Letter to the Edmonton Journal: uselessness of more violence in Syria

Below is the full text which I submitted to the Edmonton Journal’s letter section. The edited version they printed is here.

RE: Syrian chemical attack wakes up west. Andrew Coyne. Saturday 31st August.

I have two problems with the West’s rationale for intervening in Syria that no one, Andrew Coyne included, appears to want to discuss.

First, why are chemical weapons classified as WMDs? Why aren’t all modern weapons classified as WMDs?

Is it because chemical weapons are more massively destructive? Modern weapons had already killed 100,000 Syrians before chemical weapons were shown to have killed 1429.

Is it because chemical weapons are more horrible? I watched the BBC video of the victims of the gas attack. It was horrible. I’ve also watched the video Bradley Manning leaked of a U.S. helicopter crew gunning down unarmed journalists and civilians. It too was horrible.

Is it because chemical weapons are more indiscriminate? Modern weapons are so indiscriminate that we’ve coined a new term to describe civilians who die from them: collateral damage. Guns and bombs, mines and mortars, napalm and Hellfire missiles fired from drones have always killed indiscriminately.

All modern weapons kill people in large numbers, horribly, and indiscriminately. Chemical weapons are no different.

Second, and most important, was the point Coyne already stated in his article:

“We are already paying a price for our previous inaction.” This is the stark truth. And our inaction has been going on for not months or years, but decades.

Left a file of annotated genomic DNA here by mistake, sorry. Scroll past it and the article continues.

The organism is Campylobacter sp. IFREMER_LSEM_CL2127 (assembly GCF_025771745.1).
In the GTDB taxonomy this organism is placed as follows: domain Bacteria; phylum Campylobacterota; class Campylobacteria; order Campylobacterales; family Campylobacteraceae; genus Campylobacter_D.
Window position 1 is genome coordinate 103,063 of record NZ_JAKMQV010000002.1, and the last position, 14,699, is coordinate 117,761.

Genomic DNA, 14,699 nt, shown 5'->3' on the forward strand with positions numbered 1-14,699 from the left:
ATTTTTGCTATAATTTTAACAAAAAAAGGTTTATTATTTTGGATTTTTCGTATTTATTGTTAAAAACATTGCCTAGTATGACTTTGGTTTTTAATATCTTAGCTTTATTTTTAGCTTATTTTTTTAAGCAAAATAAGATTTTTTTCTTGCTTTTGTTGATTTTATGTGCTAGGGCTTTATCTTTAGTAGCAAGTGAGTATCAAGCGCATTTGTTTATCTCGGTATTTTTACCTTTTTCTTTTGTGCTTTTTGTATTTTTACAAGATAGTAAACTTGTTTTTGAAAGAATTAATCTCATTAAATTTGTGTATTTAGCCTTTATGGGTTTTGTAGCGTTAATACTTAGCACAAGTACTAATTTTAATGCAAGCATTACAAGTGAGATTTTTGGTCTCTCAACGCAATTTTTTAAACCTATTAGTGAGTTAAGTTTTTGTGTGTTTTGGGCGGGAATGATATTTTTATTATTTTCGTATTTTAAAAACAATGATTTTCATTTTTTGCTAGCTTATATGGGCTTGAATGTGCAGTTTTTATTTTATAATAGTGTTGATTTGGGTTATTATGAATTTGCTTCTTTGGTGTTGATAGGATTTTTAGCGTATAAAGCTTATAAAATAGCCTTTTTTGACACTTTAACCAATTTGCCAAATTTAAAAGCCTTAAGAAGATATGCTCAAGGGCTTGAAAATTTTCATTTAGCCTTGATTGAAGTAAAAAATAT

This is the inaction of not helping people build peace, of not acting on our morals but for our selfish interests, of not working for fundamental solutions and opting instead for non-solutions based on violence. We’re paying the price for not being on the side of truth and justice. For decades we’ve repeatedly chosen war and trillions of wasted dollars on WMDs of all types somehow believing that peace can be based on violence.

Violence will not cease by violence. Violence ceases by nonviolence.

We should not add to the violence of Syria with our own weapons of mass destruction.


About Graham Lettner

My wife and I recently moved from Zambia back home to Alberta. I'm lucky to have been asked to be a guest blogger for the Localize Project. I love writing stories, and when the subject is food -- something that connects us to the planet and to each other -- the stories are endless.
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